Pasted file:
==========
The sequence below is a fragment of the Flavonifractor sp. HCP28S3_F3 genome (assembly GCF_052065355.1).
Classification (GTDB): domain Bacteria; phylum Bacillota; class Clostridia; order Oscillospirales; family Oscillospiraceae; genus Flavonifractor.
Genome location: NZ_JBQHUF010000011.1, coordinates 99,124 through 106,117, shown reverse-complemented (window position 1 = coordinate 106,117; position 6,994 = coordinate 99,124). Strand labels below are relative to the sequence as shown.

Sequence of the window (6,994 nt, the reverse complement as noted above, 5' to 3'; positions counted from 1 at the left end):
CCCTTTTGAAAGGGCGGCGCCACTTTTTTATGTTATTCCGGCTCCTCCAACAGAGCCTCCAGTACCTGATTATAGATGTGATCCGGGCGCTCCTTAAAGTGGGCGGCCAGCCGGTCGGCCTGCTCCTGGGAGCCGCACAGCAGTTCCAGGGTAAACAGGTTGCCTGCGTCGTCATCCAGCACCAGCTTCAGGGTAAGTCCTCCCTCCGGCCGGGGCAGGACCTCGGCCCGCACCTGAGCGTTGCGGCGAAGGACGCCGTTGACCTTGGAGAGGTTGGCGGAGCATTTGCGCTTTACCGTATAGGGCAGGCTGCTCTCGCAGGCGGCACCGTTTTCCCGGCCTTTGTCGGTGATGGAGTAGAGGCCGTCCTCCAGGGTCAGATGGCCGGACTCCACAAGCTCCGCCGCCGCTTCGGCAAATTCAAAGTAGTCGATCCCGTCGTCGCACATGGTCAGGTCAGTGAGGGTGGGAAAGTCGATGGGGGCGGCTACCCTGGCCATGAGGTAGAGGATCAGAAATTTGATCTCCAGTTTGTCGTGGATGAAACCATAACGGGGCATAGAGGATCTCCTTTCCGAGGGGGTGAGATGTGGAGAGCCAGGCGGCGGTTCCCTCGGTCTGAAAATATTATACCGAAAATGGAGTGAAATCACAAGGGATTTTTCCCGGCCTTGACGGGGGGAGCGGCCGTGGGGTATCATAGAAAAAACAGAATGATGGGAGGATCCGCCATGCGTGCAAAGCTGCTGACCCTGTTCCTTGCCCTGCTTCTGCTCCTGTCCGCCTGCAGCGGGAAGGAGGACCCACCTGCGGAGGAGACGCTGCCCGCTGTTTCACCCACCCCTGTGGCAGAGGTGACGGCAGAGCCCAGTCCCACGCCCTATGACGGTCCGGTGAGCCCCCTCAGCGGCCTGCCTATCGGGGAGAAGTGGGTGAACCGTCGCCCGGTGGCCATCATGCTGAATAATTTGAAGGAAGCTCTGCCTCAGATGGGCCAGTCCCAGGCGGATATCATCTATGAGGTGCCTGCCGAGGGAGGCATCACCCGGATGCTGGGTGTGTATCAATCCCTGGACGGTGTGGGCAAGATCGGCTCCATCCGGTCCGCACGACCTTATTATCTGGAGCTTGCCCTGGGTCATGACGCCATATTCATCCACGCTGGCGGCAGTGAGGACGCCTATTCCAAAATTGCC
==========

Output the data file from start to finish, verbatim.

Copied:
The sequence below is a fragment of the Flavonifractor sp. HCP28S3_F3 genome (assembly GCF_052065355.1).
Classification (GTDB): domain Bacteria; phylum Bacillota; class Clostridia; order Oscillospirales; family Oscillospiraceae; genus Flavonifractor.
Genome location: NZ_JBQHUF010000011.1, coordinates 99,124 through 106,117, shown reverse-complemented (window position 1 = coordinate 106,117; position 6,994 = coordinate 99,124). Strand labels below are relative to the sequence as shown.

Sequence of the window (6,994 nt, the reverse complement as noted above, 5' to 3'; positions counted from 1 at the left end):
CCCTTTTGAAAGGGCGGCGCCACTTTTTTATGTTATTCCGGCTCCTCCAACAGAGCCTCCAGTACCTGATTATAGATGTGATCCGGGCGCTCCTTAAAGTGGGCGGCCAGCCGGTCGGCCTGCTCCTGGGAGCCGCACAGCAGTTCCAGGGTAAACAGGTTGCCTGCGTCGTCATCCAGCACCAGCTTCAGGGTAAGTCCTCCCTCCGGCCGGGGCAGGACCTCGGCCCGCACCTGAGCGTTGCGGCGAAGGACGCCGTTGACCTTGGAGAGGTTGGCGGAGCATTTGCGCTTTACCGTATAGGGCAGGCTGCTCTCGCAGGCGGCACCGTTTTCCCGGCCTTTGTCGGTGATGGAGTAGAGGCCGTCCTCCAGGGTCAGATGGCCGGACTCCACAAGCTCCGCCGCCGCTTCGGCAAATTCAAAGTAGTCGATCCCGTCGTCGCACATGGTCAGGTCAGTGAGGGTGGGAAAGTCGATGGGGGCGGCTACCCTGGCCATGAGGTAGAGGATCAGAAATTTGATCTCCAGTTTGTCGTGGATGAAACCATAACGGGGCATAGAGGATCTCCTTTCCGAGGGGGTGAGATGTGGAGAGCCAGGCGGCGGTTCCCTCGGTCTGAAAATATTATACCGAAAATGGAGTGAAATCACAAGGGATTTTTCCCGGCCTTGACGGGGGGAGCGGCCGTGGGGTATCATAGAAAAAACAGAATGATGGGAGGATCCGCCATGCGTGCAAAGCTGCTGACCCTGTTCCTTGCCCTGCTTCTGCTCCTGTCCGCCTGCAGCGGGAAGGAGGACCCACCTGCGGAGGAGACGCTGCCCGCTGTTTCACCCACCCCTGTGGCAGAGGTGACGGCAGAGCCCAGTCCCACGCCCTATGACGGTCCGGTGAGCCCCCTCAGCGGCCTGCCTATCGGGGAGAAGTGGGTGAACCGTCGCCCGGTGGCCATCATGCTGAATAATTTGAAGGAAGCTCTGCCTCAGATGGGCCAGTCCCAGGCGGATATCATCTATGAGGTGCCTGCCGAGGGAGGCATCACCCGGATGCTGGGTGTGTATCAATCCCTGGACGGTGTGGGCAAGATCGGCTCCATCCGGTCCGCACGACCTTATTATCTGGAGCTTGCCCTGGGTCATGACGCCATATTCATCCACGCTGGCGGCAGTGAGGACGCCTATTCCAAAATTGCC